For IV infusion, the initial rate of administration is 5 mcg/minute (1.25 mL of a 1:250,000 dilution per minute); subsequent dosage generally ranges from 2–20 mcg/minute.a

Doses of isoproterenol hydrochloride used for the treatment of cardiac arrhythmias also may be employed in the treatment of cardiac arrest; however, the drug usually should not be used for the treatment of cardiac arrest.a (See Cardiac Arrhythmias and CPR under Uses.)

Until pacemaker therapy is instituted either for refractory atypical ventricular tachycardia (torsades de pointes) or for the immediate temporary control of hemodynamically significant bradycardia during ACLS, the suggested IV infusion rate is 2–10 mcg/minute.a Higher dosages may be associated with increased myocardial oxygen consumption, increased infarct size, and malignant ventricular arrhythmias.133

For the management of complete heart block following closure of ventricular septal defects, a dose of 0.04–0.06 mg (2–3 mL of a 1:50,000 dilution) has been used.a

IM

Initially, 0.2 mg (1 mL of 1:5000 injection); subsequent doses range from 0.02–1 mg (0.1–5 mL of 1:5000 injection).135

Sub-Q

Initially, 0.2 mg (1 mL of 1:5000 injection); subsequent doses range from 0.15–0.2 mg (0.75–1 mL of 1:5000 injection).135

Shock
IV Infusion

Suggested infusion rate is 0.5–5 mcg (0.25–2.5 mL of a 1:500,000 dilution) per minute.a In advanced stages of shock, rates >30 mcg/minute have been used.a For septic shock, the drug usually should not be administered for longer than 1 hour.a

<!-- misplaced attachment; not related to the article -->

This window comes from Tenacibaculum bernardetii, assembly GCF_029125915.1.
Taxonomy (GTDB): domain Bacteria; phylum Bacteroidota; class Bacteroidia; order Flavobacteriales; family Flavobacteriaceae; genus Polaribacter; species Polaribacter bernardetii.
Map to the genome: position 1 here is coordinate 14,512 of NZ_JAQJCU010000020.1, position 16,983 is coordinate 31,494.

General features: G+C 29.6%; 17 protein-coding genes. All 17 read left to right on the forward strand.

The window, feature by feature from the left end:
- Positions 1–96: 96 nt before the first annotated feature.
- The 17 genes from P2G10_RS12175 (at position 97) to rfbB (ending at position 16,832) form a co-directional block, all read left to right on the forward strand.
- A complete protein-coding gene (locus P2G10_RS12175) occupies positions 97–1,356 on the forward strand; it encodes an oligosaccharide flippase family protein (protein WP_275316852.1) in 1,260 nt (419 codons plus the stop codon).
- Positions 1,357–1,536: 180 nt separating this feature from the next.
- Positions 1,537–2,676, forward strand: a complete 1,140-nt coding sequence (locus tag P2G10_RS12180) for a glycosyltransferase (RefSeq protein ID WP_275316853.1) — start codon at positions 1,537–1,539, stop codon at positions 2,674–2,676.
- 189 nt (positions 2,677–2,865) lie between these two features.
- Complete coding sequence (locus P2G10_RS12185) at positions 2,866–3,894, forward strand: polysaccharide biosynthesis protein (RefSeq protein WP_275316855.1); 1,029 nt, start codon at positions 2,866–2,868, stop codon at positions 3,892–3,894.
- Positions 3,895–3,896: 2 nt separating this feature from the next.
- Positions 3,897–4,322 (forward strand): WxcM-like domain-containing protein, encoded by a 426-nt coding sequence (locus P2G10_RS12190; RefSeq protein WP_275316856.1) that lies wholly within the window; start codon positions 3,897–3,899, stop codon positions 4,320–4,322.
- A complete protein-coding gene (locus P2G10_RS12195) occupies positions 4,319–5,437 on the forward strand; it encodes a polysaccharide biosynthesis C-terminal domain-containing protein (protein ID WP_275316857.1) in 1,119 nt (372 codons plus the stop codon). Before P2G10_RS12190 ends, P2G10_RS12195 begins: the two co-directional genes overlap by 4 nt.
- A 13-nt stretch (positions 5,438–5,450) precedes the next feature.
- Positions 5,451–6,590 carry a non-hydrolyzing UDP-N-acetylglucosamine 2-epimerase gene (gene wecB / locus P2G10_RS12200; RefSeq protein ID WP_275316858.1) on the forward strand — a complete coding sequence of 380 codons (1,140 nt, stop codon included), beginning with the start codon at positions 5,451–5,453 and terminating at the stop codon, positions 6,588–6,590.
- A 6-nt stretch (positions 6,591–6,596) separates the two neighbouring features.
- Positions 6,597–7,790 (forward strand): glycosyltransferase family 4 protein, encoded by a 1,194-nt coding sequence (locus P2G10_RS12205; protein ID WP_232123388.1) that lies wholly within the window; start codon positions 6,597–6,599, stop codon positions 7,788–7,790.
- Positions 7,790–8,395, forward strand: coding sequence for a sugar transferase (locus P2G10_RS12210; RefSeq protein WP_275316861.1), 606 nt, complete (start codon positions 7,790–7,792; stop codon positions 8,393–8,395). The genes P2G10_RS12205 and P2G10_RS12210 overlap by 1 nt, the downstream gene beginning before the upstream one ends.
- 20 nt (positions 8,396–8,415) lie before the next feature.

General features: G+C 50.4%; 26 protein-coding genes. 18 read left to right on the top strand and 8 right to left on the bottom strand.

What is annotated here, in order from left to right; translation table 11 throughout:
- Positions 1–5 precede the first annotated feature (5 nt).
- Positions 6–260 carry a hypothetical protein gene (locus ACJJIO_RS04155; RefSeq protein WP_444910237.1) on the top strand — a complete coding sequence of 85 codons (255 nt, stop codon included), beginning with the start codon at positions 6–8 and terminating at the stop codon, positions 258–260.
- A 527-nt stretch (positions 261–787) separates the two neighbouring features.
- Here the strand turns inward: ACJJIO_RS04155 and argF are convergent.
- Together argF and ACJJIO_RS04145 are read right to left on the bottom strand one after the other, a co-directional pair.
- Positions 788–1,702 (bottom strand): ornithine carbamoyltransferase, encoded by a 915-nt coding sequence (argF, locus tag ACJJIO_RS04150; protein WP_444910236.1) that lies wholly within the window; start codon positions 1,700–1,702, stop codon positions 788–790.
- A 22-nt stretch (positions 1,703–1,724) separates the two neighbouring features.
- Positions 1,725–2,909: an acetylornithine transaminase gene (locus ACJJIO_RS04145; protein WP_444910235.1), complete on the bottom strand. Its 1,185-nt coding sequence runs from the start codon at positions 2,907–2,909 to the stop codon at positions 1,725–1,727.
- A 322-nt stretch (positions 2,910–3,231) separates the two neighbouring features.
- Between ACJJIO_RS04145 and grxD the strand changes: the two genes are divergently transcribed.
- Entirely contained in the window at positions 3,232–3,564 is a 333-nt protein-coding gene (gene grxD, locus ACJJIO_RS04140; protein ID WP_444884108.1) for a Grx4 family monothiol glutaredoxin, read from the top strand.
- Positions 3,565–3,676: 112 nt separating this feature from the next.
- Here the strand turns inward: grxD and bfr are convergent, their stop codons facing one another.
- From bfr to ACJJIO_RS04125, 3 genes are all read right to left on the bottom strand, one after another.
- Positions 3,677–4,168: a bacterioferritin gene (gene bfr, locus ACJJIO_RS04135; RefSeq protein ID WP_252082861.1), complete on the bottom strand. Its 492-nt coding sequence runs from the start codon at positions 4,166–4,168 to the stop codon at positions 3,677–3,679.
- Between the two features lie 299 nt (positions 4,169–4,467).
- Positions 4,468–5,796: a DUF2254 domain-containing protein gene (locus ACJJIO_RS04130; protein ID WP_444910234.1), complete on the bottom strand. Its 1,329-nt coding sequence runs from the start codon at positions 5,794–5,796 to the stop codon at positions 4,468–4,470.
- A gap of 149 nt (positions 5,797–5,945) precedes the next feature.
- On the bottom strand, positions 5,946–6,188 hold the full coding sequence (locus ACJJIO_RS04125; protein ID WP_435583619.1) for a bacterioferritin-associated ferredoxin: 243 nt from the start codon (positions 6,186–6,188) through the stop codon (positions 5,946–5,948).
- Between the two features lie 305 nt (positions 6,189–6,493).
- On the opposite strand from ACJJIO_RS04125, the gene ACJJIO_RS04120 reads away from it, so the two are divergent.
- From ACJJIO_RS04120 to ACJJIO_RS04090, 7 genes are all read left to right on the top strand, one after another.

Bronchospasm
IV

0.01–0.02 mg (0.5–1 mL of a 1:50,000 dilution); dose may be repeated as needed.a

Diagnosis of CAD and Other Cardiac Abnormalities
IV Infusion

Isoproterenol hydrochloride has been administered by IV infusion at a rate of 1–3 mcg/minute in the diagnosis of CAD or lesions or at a rate of 4 mcg/minute as an aid in diagnosing the etiology of mitral regurgitation.a

Prescribing Limits

For septic shock, the drug usually should not be administered for longer than 1 hour.a

Special Populations

Renal Impairment

No specific dosage recommendations.132 a Administer with caution.a

Geriatric Patients

Careful dosage selection recommended due to possible age-related decrease in hepatic, renal, and/or cardiac function and concomitant disease and drug therapy; initiate therapy at low end of dosage range.134

Cautions for Isoproterenol Hydrochloride

Contraindications

  • Angina pectoris.a

  • Preexisting cardiac arrhythmias (particularly ventricular arrhythmias requiring inotropic therapy and tachyarrhythmias) other than those arrhythmias that may respond to treatment with isoproterenol.a

  • Tachycardia or AV block caused by cardiac glycoside intoxication.a

Warnings/Precautions

Warnings

Cardiovascular Effects

In patients with AMI, isoproterenol may increase the extent of ischemic injury to the myocardium.a Use of the drug as initial agent in the treatment of cardiogenic shock following MI is discouraged.132 a May cause focal necrosis of myocardial cells.132 a

Paradoxically, the drug may precipitate Adams-Stokes seizures in some patients with normal sinus rhythm or transient AV block.a It has been suggested that these patients may have had organic disease of the AV node or its branches.132 a

Evidence of transient myocardial ischemia (i.e., ECG changes and elevation of the cardiac [MB] fraction of creatine kinase [CK, creatine phosphokinase, CPK]) or myocardial dysfunction (i.e., abnormal ECG findings) has been reported with the use of isoproterenol IV infusion for the treatment of severe asthma exacerbation in children.132 a In patients with asthma receiving isoproterenol infusion, administer oxygen concomitantly; monitor heart rate, BP, and arterial blood gases (maintaining arterial oxygen pressure [PaO2 ] >60 mm Hg); and monitor ECG. Confirm ECG changes suggestive of myocardial ischemia by determining the MB fraction of CK.132 a

Disturbances of cardiac rhythm and rate produced by isoproterenol may result in palpitation and VT.132 a Isoproterenol can cause potentially fatal ventricular arrhythmias in doses sufficient to increase heart rate above 130 beats/minute.132 a